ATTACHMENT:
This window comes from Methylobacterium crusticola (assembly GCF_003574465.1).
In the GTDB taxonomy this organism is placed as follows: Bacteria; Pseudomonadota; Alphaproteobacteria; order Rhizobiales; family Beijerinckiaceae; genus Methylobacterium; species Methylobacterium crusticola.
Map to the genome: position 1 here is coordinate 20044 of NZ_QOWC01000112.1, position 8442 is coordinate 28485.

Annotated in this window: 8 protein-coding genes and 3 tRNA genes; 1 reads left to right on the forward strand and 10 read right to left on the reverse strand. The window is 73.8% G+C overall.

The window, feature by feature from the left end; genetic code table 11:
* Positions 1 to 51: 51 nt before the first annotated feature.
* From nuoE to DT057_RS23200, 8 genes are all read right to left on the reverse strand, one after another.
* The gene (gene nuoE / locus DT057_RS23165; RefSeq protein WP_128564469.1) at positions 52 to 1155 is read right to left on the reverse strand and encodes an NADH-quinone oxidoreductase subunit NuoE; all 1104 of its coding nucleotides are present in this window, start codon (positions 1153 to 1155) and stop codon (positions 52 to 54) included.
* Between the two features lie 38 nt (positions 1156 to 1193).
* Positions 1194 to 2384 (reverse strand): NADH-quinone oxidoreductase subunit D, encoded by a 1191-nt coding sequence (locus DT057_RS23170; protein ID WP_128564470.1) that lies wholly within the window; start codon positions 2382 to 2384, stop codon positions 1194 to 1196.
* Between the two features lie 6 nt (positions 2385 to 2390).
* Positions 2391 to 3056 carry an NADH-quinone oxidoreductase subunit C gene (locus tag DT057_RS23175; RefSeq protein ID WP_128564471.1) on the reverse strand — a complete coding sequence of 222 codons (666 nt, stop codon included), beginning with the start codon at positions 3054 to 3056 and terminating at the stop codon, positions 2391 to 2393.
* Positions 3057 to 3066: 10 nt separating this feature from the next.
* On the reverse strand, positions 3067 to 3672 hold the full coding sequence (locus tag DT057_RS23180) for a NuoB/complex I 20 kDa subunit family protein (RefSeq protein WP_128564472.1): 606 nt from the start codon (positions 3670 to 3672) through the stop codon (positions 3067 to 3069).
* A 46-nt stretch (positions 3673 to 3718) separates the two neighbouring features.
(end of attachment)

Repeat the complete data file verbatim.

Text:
This window comes from Methylobacterium crusticola (assembly GCF_003574465.1).
In the GTDB taxonomy this organism is placed as follows: Bacteria; Pseudomonadota; Alphaproteobacteria; order Rhizobiales; family Beijerinckiaceae; genus Methylobacterium; species Methylobacterium crusticola.
Map to the genome: position 1 here is coordinate 20044 of NZ_QOWC01000112.1, position 8442 is coordinate 28485.

Annotated in this window: 8 protein-coding genes and 3 tRNA genes; 1 reads left to right on the forward strand and 10 read right to left on the reverse strand. The window is 73.8% G+C overall.

The window, feature by feature from the left end; genetic code table 11:
* Positions 1 to 51: 51 nt before the first annotated feature.
* From nuoE to DT057_RS23200, 8 genes are all read right to left on the reverse strand, one after another.
* The gene (gene nuoE / locus DT057_RS23165; RefSeq protein WP_128564469.1) at positions 52 to 1155 is read right to left on the reverse strand and encodes an NADH-quinone oxidoreductase subunit NuoE; all 1104 of its coding nucleotides are present in this window, start codon (positions 1153 to 1155) and stop codon (positions 52 to 54) included.
* Between the two features lie 38 nt (positions 1156 to 1193).
* Positions 1194 to 2384 (reverse strand): NADH-quinone oxidoreductase subunit D, encoded by a 1191-nt coding sequence (locus DT057_RS23170; protein ID WP_128564470.1) that lies wholly within the window; start codon positions 2382 to 2384, stop codon positions 1194 to 1196.
* Between the two features lie 6 nt (positions 2385 to 2390).
* Positions 2391 to 3056 carry an NADH-quinone oxidoreductase subunit C gene (locus tag DT057_RS23175; RefSeq protein ID WP_128564471.1) on the reverse strand — a complete coding sequence of 222 codons (666 nt, stop codon included), beginning with the start codon at positions 3054 to 3056 and terminating at the stop codon, positions 2391 to 2393.
* Positions 3057 to 3066: 10 nt separating this feature from the next.
* On the reverse strand, positions 3067 to 3672 hold the full coding sequence (locus tag DT057_RS23180) for a NuoB/complex I 20 kDa subunit family protein (RefSeq protein WP_128564472.1): 606 nt from the start codon (positions 3670 to 3672) through the stop codon (positions 3067 to 3069).
* A 46-nt stretch (positions 3673 to 3718) separates the two neighbouring features.